There were people who didn’t
feel the need to impose their will on the women they cared for back
then, even if they weren’t as common as they are now. I would prefer for
my heroes to be of that type, similar to how I would prefer for the
heroes I read in colonial-era fiction to not be slave owners and view it
Larry (I gather) views this sort of attitude as something that can be
admired. He’s not a bad person or anything, but I disagree with him on
that. He views it as protecting the ones you love. I don’t consider
menacing the people my daughter loves to be protecting. (full disclosure
– I don’t actually have a daughter) And likewise, I don’t consider it
protecting someone to take away their choices (which is what was done to
Hammer when she was excluded without being given the choice to help
save mankind). I can see both of these things as character flaws that
make up a multi-faceted character. Especially in Sullivan’s case, given
his recent loss of Delila. But in that case those actions would be
portrayed as flawed actions, whereas in Warbound they seemed to be
presented as positive things.
This is the same reason I found the joy in violence distasteful. I
love violence in my fiction. 🙂 I enjoyed the violence in Warbound.
Morgan’s Altered Carbon is one of my favorite books, in part because Kovacs is such a stone-cold badass throughout. Abercrombie’s Best Served Cold is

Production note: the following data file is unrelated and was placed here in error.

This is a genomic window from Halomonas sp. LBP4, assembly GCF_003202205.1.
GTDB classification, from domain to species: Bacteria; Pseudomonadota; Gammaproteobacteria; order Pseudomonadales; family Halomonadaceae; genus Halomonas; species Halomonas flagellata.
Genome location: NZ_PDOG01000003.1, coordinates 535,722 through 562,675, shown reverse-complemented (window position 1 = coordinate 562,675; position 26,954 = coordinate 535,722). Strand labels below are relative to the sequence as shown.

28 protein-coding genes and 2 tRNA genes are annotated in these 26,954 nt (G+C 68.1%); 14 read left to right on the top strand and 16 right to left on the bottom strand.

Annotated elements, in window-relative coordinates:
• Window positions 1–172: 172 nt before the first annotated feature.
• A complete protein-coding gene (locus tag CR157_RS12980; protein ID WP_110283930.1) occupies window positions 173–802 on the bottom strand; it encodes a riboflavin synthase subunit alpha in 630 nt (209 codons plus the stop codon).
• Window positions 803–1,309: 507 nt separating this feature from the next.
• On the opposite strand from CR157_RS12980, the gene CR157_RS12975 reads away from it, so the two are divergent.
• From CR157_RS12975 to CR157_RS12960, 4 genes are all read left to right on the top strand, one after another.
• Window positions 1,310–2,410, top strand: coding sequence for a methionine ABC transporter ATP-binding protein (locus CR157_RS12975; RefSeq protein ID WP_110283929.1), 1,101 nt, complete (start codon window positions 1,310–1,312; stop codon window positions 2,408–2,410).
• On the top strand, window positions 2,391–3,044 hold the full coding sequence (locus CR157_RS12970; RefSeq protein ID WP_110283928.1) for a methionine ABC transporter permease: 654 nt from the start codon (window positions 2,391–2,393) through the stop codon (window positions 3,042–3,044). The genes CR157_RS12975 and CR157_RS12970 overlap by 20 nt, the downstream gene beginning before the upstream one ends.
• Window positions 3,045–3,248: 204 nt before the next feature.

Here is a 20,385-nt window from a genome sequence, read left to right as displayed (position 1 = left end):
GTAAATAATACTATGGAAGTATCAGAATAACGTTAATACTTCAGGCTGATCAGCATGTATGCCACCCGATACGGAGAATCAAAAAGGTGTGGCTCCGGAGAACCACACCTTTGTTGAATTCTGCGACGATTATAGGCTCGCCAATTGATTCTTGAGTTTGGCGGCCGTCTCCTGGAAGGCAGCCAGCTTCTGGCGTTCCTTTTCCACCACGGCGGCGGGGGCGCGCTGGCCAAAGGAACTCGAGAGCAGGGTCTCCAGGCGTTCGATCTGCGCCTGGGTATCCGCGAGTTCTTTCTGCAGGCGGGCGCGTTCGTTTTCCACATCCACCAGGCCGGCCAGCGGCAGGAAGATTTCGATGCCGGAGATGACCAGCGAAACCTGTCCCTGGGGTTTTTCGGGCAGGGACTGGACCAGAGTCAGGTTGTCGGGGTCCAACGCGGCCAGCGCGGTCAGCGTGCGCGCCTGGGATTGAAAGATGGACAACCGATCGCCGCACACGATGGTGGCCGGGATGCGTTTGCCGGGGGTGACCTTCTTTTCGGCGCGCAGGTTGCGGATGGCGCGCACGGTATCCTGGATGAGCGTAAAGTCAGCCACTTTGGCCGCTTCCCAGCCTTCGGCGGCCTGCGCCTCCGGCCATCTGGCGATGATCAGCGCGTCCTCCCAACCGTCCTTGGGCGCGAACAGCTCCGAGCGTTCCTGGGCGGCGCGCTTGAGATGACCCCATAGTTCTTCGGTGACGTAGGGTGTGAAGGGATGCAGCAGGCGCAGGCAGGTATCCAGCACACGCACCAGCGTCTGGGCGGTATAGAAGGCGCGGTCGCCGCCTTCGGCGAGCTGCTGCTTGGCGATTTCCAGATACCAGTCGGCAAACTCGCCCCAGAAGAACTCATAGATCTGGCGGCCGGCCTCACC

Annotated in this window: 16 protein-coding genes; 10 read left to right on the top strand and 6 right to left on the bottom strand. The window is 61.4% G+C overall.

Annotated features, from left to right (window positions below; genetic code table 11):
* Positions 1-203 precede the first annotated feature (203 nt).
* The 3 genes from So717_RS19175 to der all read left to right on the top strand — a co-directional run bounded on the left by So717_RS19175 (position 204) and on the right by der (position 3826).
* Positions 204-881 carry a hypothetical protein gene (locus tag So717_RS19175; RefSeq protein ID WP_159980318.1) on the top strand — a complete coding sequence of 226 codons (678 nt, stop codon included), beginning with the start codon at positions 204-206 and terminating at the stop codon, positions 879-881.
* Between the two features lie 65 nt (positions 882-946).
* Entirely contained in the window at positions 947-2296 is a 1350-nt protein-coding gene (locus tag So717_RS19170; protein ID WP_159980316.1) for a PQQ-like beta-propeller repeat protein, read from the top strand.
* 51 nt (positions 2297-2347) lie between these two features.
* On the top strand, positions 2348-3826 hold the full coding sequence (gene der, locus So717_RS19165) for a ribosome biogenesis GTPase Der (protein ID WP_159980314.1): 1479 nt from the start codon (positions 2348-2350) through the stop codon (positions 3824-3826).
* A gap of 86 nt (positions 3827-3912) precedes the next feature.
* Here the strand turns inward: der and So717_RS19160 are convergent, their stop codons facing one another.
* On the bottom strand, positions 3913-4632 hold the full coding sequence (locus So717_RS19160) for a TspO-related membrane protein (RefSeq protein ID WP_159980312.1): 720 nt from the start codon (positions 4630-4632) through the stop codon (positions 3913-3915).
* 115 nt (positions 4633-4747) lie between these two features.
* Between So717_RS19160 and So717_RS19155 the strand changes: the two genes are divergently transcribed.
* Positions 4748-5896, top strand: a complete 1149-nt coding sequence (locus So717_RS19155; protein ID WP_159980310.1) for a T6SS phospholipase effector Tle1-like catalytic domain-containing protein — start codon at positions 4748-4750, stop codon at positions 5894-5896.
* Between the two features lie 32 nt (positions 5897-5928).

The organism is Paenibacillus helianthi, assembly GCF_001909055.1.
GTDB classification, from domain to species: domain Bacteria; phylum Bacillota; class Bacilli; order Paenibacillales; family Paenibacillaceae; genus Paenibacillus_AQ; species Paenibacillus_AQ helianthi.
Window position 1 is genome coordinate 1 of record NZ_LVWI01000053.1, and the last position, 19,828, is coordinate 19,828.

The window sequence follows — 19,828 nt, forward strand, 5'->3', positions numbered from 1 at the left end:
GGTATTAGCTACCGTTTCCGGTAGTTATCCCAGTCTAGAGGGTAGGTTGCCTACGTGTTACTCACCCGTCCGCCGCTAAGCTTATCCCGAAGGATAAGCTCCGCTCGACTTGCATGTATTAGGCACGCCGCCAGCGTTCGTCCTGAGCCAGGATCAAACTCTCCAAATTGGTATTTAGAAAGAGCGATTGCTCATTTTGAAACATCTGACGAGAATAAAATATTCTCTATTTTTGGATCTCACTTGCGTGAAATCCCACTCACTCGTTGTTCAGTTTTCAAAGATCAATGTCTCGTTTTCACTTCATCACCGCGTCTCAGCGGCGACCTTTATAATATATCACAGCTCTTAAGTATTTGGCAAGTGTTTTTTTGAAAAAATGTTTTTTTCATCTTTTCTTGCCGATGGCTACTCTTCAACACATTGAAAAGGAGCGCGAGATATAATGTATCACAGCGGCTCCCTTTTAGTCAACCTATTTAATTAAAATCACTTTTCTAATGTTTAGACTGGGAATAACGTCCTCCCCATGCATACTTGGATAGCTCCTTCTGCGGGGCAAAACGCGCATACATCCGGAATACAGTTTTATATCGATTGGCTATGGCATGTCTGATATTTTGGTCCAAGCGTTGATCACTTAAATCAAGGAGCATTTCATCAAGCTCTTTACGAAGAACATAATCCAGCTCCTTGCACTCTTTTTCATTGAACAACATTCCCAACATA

brutal and bloody and I actually bought a physical copy, it was that
awesome. However my heroes never enjoy the violence they inflict. They
are good at it, and they use it as a tool to get what they want, but
there is never joy in it. Desperation maybe, or rage, or even just cold
calculation. I don’t know if that makes me a hypocrite. Maybe that joy
really is somewhere deep inside, the vicious pride of triumphing over
one’s enemies, of seeing them driven before you, etc. Maybe it’s only lip-service we pay to civility by pretending it doesn’t excite us on a primal level. But dammit, these are heroes. They are the idealized man, that we want to model ourselves after, and our ideals really shouldn’t act like they enjoy violence, even if they secretly do.